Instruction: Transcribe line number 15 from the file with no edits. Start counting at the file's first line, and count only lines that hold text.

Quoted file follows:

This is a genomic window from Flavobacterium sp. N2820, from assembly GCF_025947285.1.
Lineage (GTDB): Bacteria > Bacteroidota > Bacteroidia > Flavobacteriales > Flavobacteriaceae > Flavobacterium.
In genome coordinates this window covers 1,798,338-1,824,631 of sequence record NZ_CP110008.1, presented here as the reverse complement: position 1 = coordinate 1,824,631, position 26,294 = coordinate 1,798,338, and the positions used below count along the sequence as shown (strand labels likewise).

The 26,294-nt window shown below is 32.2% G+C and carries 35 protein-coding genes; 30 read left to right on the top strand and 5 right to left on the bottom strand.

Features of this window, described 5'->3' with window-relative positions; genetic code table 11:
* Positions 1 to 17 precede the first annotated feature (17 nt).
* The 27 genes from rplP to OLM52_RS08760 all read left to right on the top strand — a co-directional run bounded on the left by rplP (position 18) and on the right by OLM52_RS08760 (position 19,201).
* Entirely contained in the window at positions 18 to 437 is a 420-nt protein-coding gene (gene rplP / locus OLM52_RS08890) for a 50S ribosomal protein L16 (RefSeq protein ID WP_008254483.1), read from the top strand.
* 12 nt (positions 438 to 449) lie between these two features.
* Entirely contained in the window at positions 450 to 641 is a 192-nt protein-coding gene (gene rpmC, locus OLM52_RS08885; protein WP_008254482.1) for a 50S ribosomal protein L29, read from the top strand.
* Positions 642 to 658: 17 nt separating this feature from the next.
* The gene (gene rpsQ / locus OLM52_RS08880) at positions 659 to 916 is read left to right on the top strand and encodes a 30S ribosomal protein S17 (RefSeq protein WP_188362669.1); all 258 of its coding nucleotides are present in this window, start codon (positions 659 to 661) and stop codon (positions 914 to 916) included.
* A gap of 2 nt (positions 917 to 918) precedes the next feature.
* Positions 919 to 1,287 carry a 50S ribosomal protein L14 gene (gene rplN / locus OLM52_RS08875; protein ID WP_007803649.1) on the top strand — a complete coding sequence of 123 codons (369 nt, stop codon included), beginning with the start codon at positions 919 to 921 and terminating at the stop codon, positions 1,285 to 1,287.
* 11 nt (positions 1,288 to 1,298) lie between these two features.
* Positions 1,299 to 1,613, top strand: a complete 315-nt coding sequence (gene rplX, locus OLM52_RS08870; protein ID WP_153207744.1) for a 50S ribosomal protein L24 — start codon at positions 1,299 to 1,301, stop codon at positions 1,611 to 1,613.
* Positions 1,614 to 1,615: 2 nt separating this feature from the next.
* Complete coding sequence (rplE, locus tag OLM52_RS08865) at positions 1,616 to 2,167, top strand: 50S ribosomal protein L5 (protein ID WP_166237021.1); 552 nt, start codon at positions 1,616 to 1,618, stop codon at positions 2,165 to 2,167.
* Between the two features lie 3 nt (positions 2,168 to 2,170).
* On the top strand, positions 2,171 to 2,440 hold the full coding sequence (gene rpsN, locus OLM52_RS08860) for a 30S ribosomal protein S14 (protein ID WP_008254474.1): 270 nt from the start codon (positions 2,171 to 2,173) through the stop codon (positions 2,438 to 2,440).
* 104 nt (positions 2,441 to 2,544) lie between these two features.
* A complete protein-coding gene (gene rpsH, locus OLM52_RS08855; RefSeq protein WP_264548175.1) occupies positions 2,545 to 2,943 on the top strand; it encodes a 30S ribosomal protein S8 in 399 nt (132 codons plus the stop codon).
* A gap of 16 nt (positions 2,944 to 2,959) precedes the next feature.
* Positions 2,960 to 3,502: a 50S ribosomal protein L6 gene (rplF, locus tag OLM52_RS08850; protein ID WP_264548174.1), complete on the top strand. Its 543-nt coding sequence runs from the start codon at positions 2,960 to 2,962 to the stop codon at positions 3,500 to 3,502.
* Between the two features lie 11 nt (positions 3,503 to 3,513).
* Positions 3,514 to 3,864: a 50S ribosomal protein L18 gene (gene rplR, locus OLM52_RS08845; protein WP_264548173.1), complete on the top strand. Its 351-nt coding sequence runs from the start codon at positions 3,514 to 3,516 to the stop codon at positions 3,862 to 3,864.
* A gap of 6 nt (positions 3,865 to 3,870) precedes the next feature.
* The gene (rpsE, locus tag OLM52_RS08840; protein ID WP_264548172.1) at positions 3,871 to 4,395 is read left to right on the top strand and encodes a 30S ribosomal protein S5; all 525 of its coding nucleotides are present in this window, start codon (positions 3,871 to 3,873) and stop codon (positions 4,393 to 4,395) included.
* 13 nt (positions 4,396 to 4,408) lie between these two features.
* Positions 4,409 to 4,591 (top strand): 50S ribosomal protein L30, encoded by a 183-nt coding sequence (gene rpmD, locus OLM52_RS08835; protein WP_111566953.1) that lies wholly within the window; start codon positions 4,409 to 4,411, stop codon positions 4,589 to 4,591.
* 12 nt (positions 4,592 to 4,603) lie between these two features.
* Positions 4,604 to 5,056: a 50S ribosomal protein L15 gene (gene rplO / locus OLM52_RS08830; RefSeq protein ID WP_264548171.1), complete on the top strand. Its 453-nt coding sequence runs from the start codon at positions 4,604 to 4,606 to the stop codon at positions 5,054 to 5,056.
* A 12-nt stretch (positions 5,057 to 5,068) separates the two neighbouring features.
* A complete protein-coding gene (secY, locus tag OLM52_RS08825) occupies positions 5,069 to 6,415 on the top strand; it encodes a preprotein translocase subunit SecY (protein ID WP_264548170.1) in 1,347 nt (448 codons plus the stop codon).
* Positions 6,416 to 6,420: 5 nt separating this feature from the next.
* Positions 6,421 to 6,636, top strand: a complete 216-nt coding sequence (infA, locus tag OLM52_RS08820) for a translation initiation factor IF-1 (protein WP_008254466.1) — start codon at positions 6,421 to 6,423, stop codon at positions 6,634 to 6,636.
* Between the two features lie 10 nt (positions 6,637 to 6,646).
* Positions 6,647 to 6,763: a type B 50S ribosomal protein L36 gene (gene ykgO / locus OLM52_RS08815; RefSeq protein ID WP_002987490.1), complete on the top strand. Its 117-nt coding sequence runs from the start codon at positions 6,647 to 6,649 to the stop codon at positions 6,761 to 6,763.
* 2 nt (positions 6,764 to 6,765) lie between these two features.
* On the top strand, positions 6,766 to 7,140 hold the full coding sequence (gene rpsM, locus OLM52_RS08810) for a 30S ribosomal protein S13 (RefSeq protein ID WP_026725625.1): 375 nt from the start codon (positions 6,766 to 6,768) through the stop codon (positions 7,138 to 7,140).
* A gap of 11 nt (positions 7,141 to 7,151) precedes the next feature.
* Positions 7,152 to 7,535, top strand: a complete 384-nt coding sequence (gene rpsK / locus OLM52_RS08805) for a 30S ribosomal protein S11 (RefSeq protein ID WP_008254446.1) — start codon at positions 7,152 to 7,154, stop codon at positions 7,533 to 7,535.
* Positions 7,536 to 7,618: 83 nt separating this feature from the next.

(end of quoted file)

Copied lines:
* 11 nt (positions 1,288 to 1,298) lie between these two features.